Hollywood’s Museum Aid: It’s for the Birds
Actor Jimmy Stewart, an active supporter of the planned Ralph W. Schreiber Hall of Birds at the Natural History Museum of Los Angeles County, is expected to be at the hall’s formal start of construction Monday.
I always knew the famous actor/retired Air Force general liked to fly, but I didn’t know he was such a bird lover! Turns out he and his wife, Gloria, are longtime backers of the museum, and so is actor Eddie Albert, who also intends to be at the ceremony. (Gloria Stewart has been on the museum’s board of trustees since 1976.)
In a video, Jimmy Stewart urged prospective donors “to take the bird hall under your wing.” They did, coming up with $3.9 million of the $4.9 million needed to build the new hall, which will be in the museum at 900 Exposition Blvd.
Designed by the Russell Group, Architects, the 17,000-square-foot project is actually a renovation of the five-story museum’s second floor, which housed the old bird hall.
The new hall, which will have three walk-through habitats--a tropical rain forest, Canadian marshland and California mountain (high) desert--led by Prof. Percy Pelican (the voice of comedian Jonathan Winters) and one of the largest ornithological collections in the United States, is expected to be completed in late ‘89, by the Ray Wilson Construction Co.
The ceremony will be bittersweet, because Schreiber, the creative force behind the project and the man for whom the hall will be named, died in March from cancer at age 45. He was the museum curator for nearly 12 years.
Arnold Schwarzenegger and friends have been bargaining for the Design Center at 433 S. Spring St., the Art Deco landmark that is becoming the temporary Central Library.
“Escrow was going to close in November,” Mollie Qvale, whose architect husband, Ragnar, and Ragnar’s brother Kjell are the owners, said, “but I don’t think we’ll go through with it. The buyers were only going to put $150,000 up front. That’s nothing on a $25-million deal.”
The actor and his group of investors might still buy the place, she said, but the Qvale brothers are now hoping to get $27 million.
Yes, the complex where the Central Library will be housed for at least four years--until its fire-ravaged building at 5th and Flower streets is renovated and expanded, is for sale, and it has been-- quietly-- for six months. It is listed with Snowden & Associates in San Francisco, where Kjell is a distributor for Maserati and has a showroom for the British Motor Car Co.
In April, the Los Angeles Library Commission approved a plan to lease nine of the Design Center’s 10 floors in its 370,000-square-foot building as a temporary home for the library, devastated by fire in 1986. (The lease was valued at $8,305,200.) On June 1, the library opened a small lending branch, known as the Book Stop, just off the lobby.
The library took temporary space in the 13-story, 175,000-square-foot annex, to sort and thaw 70,000 water-damaged books that had been frozen, and plans to open in the main building in the fall.
In the meantime, most of the design showrooms have moved to the Los Angeles Mart, 1933 S. Broadway, said Mollie Qvale. Built in the late ‘20s, the Spring Street complex was known for years as the Title Insurance & Trust headquarters, but it has been a design center since the Qvale brothers bought and renovated the two buildings in 1979. The Boardroom restaurant, Express Cafe, Los Angeles Conservancy and Aman Folk Co. will remain as tenants, she said.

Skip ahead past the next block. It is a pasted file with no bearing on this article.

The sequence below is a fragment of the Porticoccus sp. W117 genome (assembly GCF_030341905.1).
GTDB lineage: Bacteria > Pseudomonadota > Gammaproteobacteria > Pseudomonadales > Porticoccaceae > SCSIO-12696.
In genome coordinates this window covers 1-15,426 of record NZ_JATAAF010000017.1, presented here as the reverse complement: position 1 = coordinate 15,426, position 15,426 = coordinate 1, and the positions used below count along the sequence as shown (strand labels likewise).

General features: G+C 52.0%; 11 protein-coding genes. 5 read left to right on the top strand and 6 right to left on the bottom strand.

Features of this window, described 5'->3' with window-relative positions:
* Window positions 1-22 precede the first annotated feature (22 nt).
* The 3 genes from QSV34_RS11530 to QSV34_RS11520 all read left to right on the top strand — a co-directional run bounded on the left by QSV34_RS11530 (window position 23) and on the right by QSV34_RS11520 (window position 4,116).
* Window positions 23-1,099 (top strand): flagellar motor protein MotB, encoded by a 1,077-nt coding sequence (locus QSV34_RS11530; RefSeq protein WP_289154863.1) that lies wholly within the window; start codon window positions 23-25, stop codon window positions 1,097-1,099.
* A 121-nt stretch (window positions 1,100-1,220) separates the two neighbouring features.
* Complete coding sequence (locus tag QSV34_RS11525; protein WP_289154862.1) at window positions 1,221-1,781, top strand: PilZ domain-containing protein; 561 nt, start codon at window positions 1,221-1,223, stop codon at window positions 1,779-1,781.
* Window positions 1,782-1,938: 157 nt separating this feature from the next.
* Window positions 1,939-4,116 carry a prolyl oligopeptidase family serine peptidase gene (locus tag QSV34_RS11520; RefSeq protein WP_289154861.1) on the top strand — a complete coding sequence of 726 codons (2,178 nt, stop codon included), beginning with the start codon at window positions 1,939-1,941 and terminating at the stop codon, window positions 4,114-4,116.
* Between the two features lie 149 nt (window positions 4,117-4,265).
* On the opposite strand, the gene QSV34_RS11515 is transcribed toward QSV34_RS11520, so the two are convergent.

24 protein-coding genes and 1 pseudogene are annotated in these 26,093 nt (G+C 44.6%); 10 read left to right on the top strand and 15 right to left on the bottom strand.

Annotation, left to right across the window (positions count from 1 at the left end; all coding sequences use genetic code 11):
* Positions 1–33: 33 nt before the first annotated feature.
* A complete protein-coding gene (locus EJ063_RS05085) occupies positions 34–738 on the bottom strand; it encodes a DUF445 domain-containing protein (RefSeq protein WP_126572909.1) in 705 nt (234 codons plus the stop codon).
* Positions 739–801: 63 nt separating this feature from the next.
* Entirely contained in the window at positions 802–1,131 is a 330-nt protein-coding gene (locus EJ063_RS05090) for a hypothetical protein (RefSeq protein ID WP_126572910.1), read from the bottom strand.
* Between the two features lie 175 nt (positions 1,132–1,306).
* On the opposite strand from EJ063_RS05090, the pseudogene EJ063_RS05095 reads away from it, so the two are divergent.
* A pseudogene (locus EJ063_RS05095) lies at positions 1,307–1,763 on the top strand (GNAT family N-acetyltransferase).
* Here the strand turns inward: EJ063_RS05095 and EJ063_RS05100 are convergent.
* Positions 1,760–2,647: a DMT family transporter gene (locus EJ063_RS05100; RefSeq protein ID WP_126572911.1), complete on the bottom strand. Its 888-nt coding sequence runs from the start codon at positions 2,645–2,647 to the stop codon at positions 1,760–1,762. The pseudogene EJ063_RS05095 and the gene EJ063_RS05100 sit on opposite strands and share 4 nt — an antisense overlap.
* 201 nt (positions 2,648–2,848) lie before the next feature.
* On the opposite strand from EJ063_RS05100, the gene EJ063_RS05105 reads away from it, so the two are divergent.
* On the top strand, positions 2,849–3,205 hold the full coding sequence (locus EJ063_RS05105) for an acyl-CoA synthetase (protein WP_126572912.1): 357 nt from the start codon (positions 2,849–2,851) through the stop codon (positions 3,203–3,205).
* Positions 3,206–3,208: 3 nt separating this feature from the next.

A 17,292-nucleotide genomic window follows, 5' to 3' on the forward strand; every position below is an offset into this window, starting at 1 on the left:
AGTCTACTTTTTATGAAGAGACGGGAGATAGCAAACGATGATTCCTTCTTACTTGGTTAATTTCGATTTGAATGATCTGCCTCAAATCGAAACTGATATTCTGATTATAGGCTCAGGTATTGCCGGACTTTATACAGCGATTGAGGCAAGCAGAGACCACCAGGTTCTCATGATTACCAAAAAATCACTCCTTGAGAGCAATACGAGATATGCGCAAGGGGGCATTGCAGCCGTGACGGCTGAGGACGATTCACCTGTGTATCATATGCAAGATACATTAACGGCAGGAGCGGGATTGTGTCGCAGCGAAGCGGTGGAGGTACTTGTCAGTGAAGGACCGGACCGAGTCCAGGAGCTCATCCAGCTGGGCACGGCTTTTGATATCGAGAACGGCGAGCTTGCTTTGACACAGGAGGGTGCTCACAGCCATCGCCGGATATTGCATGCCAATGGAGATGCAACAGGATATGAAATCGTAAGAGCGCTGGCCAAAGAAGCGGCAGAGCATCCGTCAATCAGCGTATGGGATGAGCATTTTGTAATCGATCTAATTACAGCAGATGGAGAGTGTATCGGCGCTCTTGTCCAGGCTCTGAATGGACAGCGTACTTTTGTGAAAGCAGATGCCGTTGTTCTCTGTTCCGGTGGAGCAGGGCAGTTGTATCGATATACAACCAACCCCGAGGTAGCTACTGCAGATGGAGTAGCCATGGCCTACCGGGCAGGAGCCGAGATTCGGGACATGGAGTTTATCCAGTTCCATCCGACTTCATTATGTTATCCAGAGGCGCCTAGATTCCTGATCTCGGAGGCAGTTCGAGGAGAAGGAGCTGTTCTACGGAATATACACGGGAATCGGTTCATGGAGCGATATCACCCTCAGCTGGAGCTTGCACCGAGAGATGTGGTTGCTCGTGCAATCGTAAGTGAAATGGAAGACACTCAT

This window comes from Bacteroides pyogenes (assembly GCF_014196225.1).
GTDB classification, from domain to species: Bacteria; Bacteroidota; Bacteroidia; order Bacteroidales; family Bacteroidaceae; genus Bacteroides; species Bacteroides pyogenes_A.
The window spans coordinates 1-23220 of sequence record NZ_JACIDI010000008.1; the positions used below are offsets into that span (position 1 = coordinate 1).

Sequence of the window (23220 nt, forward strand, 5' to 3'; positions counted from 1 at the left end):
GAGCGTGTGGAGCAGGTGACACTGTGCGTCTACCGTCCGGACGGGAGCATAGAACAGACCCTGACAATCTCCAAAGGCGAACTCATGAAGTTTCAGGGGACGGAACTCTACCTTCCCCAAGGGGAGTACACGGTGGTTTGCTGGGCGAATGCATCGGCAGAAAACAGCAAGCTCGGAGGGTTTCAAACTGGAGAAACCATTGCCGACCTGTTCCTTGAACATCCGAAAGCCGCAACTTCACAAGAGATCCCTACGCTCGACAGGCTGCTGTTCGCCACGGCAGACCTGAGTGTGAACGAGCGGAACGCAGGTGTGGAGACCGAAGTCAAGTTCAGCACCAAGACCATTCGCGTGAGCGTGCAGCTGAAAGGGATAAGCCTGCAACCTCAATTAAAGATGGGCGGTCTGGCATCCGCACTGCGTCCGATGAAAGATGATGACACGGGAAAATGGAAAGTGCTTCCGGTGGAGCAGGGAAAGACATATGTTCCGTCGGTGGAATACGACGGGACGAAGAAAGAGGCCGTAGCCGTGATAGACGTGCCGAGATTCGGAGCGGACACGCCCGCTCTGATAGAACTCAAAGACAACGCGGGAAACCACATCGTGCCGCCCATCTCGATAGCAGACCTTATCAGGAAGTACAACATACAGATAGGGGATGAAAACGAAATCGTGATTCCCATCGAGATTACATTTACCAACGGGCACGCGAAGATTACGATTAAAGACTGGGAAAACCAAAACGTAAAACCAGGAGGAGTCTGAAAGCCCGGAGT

Remember the Malibu mansion that was built by a man who claimed to be a knight?
He also said that parts of the place were from a 16th-Century mill, Coco Chanel’s bedchamber and Lillie Langtry’s powder room.
“Many of the claims he made on his brochure cannot be substantiated or have proven to be outright false,” Richard Stanton Mark of Malibu said, “but the house is truly palatial, the grounds are fully landscaped, and the lake surrounding the house has some valuable koi and Canadian ducks.” The property also has a sunken tennis court and ocean and canyon views.
In 1984, the former owner was asking $12.5 million for the house with 18 acres, $11 million with 10 acres or $8.5 million with 5.36. Now Mark and his wife, Charmaine, have the exclusive listing, from a bank, which is asking $4.5 million for the house with 6.8 acres.
“The estate is available for the first time since it was foreclosed on in 1986,” Mark said. The bank took it over from the former owner, who returned to England, he added.
In a letter to me, Mark wrote that the bank just spent the past 18 months restoring and finishing the house, which the Englishman “attempted to strip.” The bank got a court order to stop him, Mark said, and was “able to prevent further damage and recover all of the valuable windows and fixtures in the nick of time.”
Hollywood has come to Mid-Wilshire--for the second time since April.
Mark Goodson Productions has signed a lease for 28,600 square feet of offices in the Wilshire Courtyard, that huge complex across the street from the Los Angeles County Museum of Art. The lease was valued at $8 million.
In April, New Visions Pictures, a joint venture of New Century Entertainment and Cineplex Odeon, signed a $7-million lease for 25,000 feet.
The latest lease was handled by Gray DeFevere of Greenwood & Co., who represented Goodson, and Clifford Goldstein, who represented the J.H. Snyder Co. and California Federal Savings, the developers.
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